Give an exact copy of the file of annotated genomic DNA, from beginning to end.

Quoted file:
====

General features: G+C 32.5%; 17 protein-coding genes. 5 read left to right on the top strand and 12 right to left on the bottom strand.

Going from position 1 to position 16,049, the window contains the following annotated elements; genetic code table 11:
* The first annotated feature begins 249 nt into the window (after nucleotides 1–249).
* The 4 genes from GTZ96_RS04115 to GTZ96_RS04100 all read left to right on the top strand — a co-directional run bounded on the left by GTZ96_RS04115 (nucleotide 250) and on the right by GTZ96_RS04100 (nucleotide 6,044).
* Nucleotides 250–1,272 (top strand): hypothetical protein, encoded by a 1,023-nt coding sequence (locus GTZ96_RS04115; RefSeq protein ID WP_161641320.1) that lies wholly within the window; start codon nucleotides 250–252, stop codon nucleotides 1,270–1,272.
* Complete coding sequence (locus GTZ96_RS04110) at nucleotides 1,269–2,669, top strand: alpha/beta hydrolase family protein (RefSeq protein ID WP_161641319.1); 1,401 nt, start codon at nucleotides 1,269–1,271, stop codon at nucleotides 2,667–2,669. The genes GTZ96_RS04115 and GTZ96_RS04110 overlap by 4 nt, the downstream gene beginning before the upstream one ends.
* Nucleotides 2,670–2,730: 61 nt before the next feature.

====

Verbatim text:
General features: G+C 32.5%; 17 protein-coding genes. 5 read left to right on the top strand and 12 right to left on the bottom strand.

Going from position 1 to position 16,049, the window contains the following annotated elements; genetic code table 11:
* The first annotated feature begins 249 nt into the window (after nucleotides 1–249).
* The 4 genes from GTZ96_RS04115 to GTZ96_RS04100 all read left to right on the top strand — a co-directional run bounded on the left by GTZ96_RS04115 (nucleotide 250) and on the right by GTZ96_RS04100 (nucleotide 6,044).
* Nucleotides 250–1,272 (top strand): hypothetical protein, encoded by a 1,023-nt coding sequence (locus GTZ96_RS04115; RefSeq protein ID WP_161641320.1) that lies wholly within the window; start codon nucleotides 250–252, stop codon nucleotides 1,270–1,272.
* Complete coding sequence (locus GTZ96_RS04110) at nucleotides 1,269–2,669, top strand: alpha/beta hydrolase family protein (RefSeq protein ID WP_161641319.1); 1,401 nt, start codon at nucleotides 1,269–1,271, stop codon at nucleotides 2,667–2,669. The genes GTZ96_RS04115 and GTZ96_RS04110 overlap by 4 nt, the downstream gene beginning before the upstream one ends.
* Nucleotides 2,670–2,730: 61 nt before the next feature.